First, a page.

Prostate cancer represents the most common noncutaneous malignancy in men. With the widespread use of prostate-specific antigen screening, as many as one in six men in the USA will be diagnosed with prostate cancer. Significant healthcare resources are currently devoted to the treatment of this disease, specifically aimed at improving the side effects of successful treatment. Surgery or radiation therapy provides the best chance of cure from this disease. However, as many as 50% of patients treated with curative intent will develop a recurrence 10-15 years following treatment. Hormonal ablation via medical or surgical castration provides disease control, but is associated with significant hot flushes, loss of libido and impotence. Selective, apoptotic antineoplastic drugs, such as exisulind, may provide an alternative method to treating or preventing prostate cancer. This drug profile reviews the evidence for the use of exisulind in the treatment of prostate cancer.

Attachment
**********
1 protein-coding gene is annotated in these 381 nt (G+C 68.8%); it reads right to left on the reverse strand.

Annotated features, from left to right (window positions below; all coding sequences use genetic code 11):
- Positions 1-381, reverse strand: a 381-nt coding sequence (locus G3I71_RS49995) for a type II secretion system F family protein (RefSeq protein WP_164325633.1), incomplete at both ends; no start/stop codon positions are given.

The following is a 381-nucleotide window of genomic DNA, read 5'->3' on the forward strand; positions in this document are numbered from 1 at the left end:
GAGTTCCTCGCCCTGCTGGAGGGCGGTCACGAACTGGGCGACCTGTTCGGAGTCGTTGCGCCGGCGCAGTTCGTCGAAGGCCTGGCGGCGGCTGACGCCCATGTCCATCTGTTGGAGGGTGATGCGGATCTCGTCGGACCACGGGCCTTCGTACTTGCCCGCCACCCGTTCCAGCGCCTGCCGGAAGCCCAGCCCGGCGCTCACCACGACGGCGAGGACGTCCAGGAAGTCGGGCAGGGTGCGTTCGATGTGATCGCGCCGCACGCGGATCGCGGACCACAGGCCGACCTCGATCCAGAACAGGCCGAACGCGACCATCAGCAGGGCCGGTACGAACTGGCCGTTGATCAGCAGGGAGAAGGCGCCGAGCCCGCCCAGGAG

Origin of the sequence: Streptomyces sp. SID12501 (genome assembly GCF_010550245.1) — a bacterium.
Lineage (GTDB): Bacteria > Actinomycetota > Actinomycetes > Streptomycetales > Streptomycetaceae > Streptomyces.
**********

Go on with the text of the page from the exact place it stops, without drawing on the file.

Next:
- Prostate cancer
- Selective apoptotic antineoplastic drugs
ASJC Scopus subject areas
- Cancer Research